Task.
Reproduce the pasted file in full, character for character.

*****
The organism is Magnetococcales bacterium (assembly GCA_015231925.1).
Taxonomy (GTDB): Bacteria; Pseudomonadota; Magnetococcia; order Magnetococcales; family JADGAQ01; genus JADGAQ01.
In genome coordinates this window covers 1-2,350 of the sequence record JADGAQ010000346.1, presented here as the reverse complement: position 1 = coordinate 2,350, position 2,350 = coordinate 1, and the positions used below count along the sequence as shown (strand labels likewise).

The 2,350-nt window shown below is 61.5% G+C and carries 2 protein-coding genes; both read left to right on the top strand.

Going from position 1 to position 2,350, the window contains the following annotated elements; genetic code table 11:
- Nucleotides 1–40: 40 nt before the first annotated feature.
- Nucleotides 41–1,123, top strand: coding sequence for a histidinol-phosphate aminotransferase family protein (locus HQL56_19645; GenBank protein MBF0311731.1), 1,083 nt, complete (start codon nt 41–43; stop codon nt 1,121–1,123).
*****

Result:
The organism is Magnetococcales bacterium (assembly GCA_015231925.1).
Taxonomy (GTDB): Bacteria; Pseudomonadota; Magnetococcia; order Magnetococcales; family JADGAQ01; genus JADGAQ01.
In genome coordinates this window covers 1-2,350 of the sequence record JADGAQ010000346.1, presented here as the reverse complement: position 1 = coordinate 2,350, position 2,350 = coordinate 1, and the positions used below count along the sequence as shown (strand labels likewise).

The 2,350-nt window shown below is 61.5% G+C and carries 2 protein-coding genes; both read left to right on the top strand.

Going from position 1 to position 2,350, the window contains the following annotated elements; genetic code table 11:
- Nucleotides 1–40: 40 nt before the first annotated feature.
- Nucleotides 41–1,123, top strand: coding sequence for a histidinol-phosphate aminotransferase family protein (locus HQL56_19645; GenBank protein MBF0311731.1), 1,083 nt, complete (start codon nt 41–43; stop codon nt 1,121–1,123).